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Euro hesitates against dollar

Monday, April 4th, 2011

On Monday the euro hesitated against the dollar in an undecided market, after momentarily climbing to its highest level in five months, as investors anticipate an increase in rates by the European Central Bank (ECB) this week. The euro currency was worth 1.4219 dollars. It climbed in Asian trade to 1.4268, its highest level since November 4, before declining and then rising again. The euro steadied against the Japanese currency to 119.41 yen.

The ECB has hinted that it would use its next meeting on Thursday to raise its key rate to fight against the acceleration of inflation in the euro area. President Jean-Claude Trichet has indicated several times since early March a possible increase in April of the key rate which has been maintained at the very low level of 1% since May 2009, allowing the euro to advance significantly in recent weeks. It seems that market participants are already anticipating a 25 basis point rate by the ECB (an increase in rates makes a currency more attractive as more profitable).

The ECB press conference on Thursday is expected to generate considerable interest from investors, who scrutinize any sign that may indicate that the expected rate increase will mark the beginning of a cycle of tighter monetary policy in the euro area, with a second rate hike by summer. This perspective could instead reinforce concerns over the most indebted countries in the euro area, like Greece, Ireland and Portugal, while the latter is already groaning under very onerous debt markets and suffer from negative growth.

For its part the U.S. currency remained under pressure, despite the encouraging figures of the monthly report on employment in the United States on Friday. The president of the New York branch of the U.S. Federal Reserve said on Friday that the economic recovery in the U.S. remained fragile, with too high an unemployment rate, removing the likely prospect of a rate hike by the Fed. Investors will also monitor the decisions of monetary policy by the Bank of Australia and Bank of England, Tuesday and Thursday respectively, traders expecting a status quo from both institutions. The Australian dollar rose to 1.0417 U.S. dollar on Monday, its highest level since it has been decided to float the currency in 1983.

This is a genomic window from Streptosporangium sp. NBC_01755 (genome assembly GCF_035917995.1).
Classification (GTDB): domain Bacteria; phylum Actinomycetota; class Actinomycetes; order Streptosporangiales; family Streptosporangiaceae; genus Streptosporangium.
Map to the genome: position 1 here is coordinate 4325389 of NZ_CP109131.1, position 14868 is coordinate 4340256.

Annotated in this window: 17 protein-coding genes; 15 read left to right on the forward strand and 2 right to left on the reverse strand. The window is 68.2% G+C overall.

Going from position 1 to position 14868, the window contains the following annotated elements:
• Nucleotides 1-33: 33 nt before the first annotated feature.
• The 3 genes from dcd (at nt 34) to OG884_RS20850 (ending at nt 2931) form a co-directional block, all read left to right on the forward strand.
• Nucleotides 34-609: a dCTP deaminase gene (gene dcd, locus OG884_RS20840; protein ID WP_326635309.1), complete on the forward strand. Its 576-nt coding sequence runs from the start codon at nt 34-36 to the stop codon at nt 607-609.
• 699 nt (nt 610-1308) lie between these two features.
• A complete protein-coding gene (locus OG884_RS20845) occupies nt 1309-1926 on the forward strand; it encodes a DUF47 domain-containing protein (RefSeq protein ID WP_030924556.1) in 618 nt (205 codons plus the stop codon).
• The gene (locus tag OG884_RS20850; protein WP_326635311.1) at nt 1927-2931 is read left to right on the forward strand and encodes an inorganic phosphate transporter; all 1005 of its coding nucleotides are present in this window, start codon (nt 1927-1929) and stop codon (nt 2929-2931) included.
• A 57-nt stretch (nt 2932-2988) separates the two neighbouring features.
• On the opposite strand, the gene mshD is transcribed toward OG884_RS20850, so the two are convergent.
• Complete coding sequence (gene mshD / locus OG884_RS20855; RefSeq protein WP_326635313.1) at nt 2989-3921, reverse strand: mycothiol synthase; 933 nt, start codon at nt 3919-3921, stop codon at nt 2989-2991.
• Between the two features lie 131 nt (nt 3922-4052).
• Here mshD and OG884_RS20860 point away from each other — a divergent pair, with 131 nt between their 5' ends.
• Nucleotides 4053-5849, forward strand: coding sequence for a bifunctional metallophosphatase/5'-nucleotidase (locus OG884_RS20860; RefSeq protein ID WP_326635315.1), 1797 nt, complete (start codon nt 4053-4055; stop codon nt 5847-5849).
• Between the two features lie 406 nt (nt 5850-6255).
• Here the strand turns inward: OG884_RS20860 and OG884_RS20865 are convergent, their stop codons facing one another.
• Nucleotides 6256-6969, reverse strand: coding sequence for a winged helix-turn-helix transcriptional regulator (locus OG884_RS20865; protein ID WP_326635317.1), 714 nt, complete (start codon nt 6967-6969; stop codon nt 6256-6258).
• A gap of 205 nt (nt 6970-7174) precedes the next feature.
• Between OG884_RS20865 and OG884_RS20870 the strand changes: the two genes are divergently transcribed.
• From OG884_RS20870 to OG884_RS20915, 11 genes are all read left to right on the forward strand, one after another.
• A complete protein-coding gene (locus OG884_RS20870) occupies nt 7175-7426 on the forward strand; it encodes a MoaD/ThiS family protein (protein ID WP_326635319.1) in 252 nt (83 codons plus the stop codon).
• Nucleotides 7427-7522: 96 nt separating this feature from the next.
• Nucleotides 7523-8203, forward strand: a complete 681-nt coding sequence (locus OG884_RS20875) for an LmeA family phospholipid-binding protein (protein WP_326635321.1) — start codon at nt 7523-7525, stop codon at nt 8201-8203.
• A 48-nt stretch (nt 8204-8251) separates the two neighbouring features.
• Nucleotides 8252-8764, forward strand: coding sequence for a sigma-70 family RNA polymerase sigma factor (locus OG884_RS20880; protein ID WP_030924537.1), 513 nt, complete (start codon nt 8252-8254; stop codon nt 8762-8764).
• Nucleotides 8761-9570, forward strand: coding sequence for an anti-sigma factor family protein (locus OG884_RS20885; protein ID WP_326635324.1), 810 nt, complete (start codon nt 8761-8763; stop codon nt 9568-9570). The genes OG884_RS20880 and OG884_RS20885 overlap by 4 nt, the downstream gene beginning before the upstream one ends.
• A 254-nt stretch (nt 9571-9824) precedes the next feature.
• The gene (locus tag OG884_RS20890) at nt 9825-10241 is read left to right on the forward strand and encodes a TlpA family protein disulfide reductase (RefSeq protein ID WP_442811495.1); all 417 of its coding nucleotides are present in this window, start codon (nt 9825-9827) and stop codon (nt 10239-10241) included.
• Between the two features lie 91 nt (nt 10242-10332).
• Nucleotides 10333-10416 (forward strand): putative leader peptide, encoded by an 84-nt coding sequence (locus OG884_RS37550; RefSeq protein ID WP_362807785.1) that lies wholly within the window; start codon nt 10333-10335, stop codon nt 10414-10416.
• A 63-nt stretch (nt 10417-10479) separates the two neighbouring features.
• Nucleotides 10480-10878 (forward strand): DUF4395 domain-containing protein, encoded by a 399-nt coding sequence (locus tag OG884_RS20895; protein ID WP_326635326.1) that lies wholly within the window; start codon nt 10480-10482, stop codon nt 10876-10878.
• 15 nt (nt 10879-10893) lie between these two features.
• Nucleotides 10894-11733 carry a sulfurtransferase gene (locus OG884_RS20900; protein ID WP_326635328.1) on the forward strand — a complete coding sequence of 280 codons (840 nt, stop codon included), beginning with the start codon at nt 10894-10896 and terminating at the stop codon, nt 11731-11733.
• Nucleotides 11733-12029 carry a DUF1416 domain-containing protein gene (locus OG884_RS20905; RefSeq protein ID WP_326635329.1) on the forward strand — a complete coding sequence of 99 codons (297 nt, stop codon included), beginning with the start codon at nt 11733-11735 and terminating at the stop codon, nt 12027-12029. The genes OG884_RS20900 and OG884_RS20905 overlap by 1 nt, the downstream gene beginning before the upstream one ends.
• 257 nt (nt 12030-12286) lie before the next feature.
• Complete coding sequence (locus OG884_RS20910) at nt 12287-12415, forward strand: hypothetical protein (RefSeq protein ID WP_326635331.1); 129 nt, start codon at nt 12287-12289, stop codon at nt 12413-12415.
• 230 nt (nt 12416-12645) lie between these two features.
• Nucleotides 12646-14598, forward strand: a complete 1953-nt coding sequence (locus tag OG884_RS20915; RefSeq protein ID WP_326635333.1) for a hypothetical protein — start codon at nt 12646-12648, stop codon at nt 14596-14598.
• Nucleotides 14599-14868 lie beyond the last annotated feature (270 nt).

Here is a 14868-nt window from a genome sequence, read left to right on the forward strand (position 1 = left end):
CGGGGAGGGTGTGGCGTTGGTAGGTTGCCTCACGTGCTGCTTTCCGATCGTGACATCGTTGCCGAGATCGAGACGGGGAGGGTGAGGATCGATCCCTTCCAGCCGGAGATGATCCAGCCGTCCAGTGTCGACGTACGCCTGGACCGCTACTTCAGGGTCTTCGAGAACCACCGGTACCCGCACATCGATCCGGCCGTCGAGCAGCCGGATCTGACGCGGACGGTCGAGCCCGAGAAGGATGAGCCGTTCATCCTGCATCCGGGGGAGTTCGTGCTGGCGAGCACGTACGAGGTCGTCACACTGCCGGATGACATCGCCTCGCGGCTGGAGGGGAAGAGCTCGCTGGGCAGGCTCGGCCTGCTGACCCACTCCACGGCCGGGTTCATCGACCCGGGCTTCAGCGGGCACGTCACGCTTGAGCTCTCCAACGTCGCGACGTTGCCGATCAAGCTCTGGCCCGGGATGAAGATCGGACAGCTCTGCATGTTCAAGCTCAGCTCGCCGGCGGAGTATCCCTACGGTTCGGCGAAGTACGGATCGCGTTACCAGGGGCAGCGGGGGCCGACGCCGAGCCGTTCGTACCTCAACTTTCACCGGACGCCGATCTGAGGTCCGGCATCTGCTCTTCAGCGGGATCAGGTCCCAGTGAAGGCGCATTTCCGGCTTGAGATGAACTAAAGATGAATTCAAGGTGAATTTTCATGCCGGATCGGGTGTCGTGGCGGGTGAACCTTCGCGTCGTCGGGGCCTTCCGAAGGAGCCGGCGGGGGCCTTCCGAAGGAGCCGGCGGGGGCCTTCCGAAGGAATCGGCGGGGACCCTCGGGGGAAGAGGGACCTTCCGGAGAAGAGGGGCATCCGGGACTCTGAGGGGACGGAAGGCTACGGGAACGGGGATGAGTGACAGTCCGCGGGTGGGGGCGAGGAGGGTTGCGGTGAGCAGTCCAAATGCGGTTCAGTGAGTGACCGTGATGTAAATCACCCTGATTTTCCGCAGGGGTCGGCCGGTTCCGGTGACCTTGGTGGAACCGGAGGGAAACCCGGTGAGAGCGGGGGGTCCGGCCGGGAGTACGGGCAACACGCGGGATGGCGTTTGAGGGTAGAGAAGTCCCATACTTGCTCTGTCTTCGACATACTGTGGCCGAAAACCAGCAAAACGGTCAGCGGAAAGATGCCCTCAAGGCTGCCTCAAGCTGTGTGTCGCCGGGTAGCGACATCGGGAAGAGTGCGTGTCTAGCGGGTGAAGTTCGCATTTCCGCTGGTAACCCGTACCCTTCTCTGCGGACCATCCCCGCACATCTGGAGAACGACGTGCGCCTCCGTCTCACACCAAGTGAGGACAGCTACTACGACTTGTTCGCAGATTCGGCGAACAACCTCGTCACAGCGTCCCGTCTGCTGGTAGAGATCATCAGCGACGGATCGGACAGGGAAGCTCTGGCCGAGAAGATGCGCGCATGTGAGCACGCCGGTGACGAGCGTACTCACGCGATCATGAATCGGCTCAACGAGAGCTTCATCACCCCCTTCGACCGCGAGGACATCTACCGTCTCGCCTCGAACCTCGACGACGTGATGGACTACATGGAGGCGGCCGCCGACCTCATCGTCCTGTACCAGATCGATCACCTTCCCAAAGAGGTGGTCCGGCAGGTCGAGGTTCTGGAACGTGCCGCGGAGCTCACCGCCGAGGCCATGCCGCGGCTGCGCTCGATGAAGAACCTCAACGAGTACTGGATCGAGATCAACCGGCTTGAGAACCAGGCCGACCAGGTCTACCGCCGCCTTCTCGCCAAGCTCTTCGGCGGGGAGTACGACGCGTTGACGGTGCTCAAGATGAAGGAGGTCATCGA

The British pound rose against the European single currency at 88.15 pence per euro, and against the greenback at 1.6131 dollar. The Swiss currency gained ground against the euro at 1.3116 Swiss francs to one euro, as against the greenback at 0.9225 Swiss francs to the dollar. One ounce of gold finished at 1435.50 dollars at tonight’s auction, also near its highest level. The Chinese currency has in turn yuan finished at 6.5450 per dollar.

The strong Yen

Monday, November 30th, 2009
Japanese Yen

Japanese Yen

The Japanese recently made a new high, reaching levels unseen since 1995.

As a country depending a lot on finished good exports (Japan has no natural resources to export) since after World War II, the strength or weakness of its currency is a matter of national concern. When the Americans ruled and reorganized Japan in 1945, they created today’s Japanese Yen with a conversion rate of 360 Yen for one dollar.

Last Friday the Nippon currency reached 86.58, a fourteen years low and a long way from the initial rate set by the American. And this is getting closer to making an all time high.

This is bad news for the country which has suffered from deflation for the past decade. This is likely to continue with a stronger Yen making all imports cheaper. This is also bad news for local investors. On one hand the Japanese stock market never likes a strong Yen; on the other hand all financial derivatives based on getting cheap Yen financing including carry trades will suffer from a stronger Yen.

This situation illustrates the eternal debate about the merit and benefit of using a floating currency for a trading country. Japan let its currency floating completely during financial deregulation in the 80’s under pressure from the American. But the Big Brother in the North, China, has not fallen to similar pressure. And their exports are booming but their currency is not that strong.

A large part of China’s recent economic success and rise to the top of commercial leagues can be attributed to the weakness of the Renminbi. The Chinese engineered a massive devaluation of their currency in the 80’s and even though the Yuan is nowadays pegged at 6,83 after its recent appreciation, it is still a long way from its value of 1,50 in 1980.

The bottom line is that the currency policies employed by Japan and China in the past twenty years have been opposite in many respects, helping the gap shrink between these two countries. This simple notion can explain tremendous wealth creation in the Middle Kingdom with simultaneous wealth erosion in the Land of the Rising Sun.

As the Japanese officials are starting to show signs of concern after the latest Yen appreciation, it is going to be interesting to watch this next episode in the saga of Asian currencies.